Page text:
Freshwater Shorelines and Riparian Buffers

Many of the Municipal Habitat Stewardship Agreements conserve pond/stream edge habitats, which are known as riparian buffers. These habitats are very much alive, and have been identified by biologists as important habitat for a diverse number of wildlife species.
 

There are many reasons to keep our living freshwater shorelines intact, several of which benefit homeowners and their property.
 

Reasons to protect Riparian Habitats:

  • Stops the effects of erosion

  • Decreases siltation into freshwater habitat

  • Continues to offer flood mitigation

  • Supports better air quality through natural vegetation

  • Helps native pollinator/invertebrate populations

  • Acts as a buffer against snow and blowing winds

  • Protects nurseries for fish and waterfowl

  • Promotes growth of native plant species, reducing invasive species

  • Shields against noise pollution

  • Removes heavy metals from the water

  • Filters and cleans the water

  • Increases biodiversity

  • Stores carbon and mitigates climate change
     

 

100_3142 living shoreline.JPG

How can you help? Keep it wild!
Please leave trees and plants in place around our shorelines. Keep at least 15 meters of natural vegetation around all of our ponds, streams and wetlands in our province. This 15 m buffer is required by our Lands Act.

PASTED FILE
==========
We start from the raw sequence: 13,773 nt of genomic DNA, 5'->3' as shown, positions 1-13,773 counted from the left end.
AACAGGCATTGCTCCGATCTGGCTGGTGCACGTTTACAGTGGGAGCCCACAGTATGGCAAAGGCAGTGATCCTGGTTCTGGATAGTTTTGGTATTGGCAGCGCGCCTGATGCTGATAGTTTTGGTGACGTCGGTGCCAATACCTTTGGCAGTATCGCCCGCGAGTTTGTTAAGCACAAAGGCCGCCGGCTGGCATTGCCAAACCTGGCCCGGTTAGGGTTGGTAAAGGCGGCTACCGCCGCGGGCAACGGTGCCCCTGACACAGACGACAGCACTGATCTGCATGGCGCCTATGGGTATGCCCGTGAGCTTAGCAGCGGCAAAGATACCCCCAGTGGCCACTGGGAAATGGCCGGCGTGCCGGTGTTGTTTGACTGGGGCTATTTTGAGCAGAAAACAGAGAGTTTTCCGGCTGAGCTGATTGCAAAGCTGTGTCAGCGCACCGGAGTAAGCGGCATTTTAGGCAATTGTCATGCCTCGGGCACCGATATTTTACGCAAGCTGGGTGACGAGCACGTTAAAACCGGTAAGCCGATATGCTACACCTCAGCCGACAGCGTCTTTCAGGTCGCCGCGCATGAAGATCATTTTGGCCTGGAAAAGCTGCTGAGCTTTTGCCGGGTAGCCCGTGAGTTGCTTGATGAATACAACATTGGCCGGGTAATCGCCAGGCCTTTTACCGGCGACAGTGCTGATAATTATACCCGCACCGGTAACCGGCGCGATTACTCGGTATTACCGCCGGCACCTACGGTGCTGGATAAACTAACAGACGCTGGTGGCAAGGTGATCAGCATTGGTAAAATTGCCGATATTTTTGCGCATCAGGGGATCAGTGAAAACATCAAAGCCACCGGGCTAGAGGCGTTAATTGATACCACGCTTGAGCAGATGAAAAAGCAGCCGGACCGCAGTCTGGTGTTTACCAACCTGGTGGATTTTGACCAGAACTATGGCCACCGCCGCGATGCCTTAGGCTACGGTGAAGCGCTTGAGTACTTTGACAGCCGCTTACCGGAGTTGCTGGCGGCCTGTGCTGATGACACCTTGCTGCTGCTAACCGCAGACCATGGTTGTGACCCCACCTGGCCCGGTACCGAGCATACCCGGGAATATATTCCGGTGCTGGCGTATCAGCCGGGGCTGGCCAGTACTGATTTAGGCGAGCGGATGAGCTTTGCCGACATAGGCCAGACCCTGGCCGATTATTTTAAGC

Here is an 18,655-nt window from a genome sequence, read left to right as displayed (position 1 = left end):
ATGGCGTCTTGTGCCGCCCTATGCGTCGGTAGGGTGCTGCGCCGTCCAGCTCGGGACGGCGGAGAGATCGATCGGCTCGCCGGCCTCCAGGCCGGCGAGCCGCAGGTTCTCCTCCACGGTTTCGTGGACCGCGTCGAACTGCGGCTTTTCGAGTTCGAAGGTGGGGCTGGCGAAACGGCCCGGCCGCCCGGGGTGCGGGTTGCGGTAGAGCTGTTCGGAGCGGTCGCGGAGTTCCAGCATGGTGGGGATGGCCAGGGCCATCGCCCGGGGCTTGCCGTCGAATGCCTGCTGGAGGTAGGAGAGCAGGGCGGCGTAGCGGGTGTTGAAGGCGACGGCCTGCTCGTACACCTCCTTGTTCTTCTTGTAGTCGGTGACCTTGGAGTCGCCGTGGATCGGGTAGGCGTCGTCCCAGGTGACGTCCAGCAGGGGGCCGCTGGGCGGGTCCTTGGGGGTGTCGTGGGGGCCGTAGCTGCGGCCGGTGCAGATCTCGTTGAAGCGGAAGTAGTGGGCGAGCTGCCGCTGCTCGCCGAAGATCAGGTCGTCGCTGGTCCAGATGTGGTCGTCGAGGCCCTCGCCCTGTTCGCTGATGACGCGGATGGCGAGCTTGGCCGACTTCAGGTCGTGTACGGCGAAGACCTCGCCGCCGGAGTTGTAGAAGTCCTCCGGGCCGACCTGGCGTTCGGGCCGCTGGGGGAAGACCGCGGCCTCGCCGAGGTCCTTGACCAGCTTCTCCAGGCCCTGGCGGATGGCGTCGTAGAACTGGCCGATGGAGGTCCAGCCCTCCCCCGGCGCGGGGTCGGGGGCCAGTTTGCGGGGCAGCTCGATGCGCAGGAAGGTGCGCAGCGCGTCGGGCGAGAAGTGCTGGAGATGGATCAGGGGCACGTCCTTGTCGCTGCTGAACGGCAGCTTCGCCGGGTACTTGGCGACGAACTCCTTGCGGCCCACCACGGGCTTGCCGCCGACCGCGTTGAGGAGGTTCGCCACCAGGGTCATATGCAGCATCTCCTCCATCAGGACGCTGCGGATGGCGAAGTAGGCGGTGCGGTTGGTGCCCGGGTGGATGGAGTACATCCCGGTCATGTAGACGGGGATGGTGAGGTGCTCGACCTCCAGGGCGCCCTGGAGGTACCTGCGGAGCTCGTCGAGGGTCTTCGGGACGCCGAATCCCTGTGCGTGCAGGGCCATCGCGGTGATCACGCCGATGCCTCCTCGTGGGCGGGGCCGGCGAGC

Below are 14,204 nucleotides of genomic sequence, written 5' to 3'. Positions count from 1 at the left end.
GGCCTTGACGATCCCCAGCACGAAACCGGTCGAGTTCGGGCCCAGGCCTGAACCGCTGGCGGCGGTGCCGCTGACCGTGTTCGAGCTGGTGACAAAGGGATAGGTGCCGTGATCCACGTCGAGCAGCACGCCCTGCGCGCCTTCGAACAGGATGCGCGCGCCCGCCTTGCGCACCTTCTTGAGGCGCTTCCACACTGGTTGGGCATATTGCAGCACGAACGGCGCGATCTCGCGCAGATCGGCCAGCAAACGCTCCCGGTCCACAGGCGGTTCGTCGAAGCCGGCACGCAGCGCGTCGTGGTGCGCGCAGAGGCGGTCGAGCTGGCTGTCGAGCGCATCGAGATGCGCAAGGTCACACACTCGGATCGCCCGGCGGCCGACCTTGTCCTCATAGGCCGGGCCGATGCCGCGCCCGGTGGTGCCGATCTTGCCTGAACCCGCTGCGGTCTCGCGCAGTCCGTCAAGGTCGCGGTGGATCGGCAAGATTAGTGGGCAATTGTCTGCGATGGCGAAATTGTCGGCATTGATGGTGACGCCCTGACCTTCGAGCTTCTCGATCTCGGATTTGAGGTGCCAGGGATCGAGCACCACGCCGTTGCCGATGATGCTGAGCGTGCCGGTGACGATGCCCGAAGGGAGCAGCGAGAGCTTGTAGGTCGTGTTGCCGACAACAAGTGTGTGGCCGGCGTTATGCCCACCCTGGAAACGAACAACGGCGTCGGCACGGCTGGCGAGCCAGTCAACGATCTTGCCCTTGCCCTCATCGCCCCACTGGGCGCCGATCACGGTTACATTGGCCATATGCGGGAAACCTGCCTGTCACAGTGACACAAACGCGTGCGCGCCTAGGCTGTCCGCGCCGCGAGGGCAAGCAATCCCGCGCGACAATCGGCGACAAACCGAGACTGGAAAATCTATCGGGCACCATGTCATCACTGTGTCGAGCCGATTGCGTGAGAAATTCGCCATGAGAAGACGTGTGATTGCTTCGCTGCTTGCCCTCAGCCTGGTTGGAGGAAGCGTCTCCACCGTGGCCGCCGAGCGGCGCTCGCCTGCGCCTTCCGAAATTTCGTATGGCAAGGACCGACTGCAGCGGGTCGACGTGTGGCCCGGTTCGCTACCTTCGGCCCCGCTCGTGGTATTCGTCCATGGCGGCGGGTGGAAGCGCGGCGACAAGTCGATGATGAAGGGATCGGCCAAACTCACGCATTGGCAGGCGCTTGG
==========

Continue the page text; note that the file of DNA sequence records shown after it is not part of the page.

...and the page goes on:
Our tidal wetlands are important for biodiversity, mitigating climate change, and supporting bird populations. 

Conserving NL's Special Places

Newfoundland and Labrador is home to many important and sensitive wildlife habitats. The iconic puffin, the fish that swim our rivers, and the shorebirds that visit our coastlines each fall are just some of the things that make our biodiversity special. As a central part of SAM's mission we work to identify, prioritize and conserve the land areas of the province that support important biodiversity and are important to us culturally. We seek, in partnership with our municipal members, to find a balance between preservation of biodiversity values and economic and social development opportunities. We also recognize that there are many ways that these lands can be effectively conserved and so we actively seek to share our findings with other people and groups who share our vision.

Purple sandpipers are a unique and hardy bird that breed in the tundra and winter along our coastlines.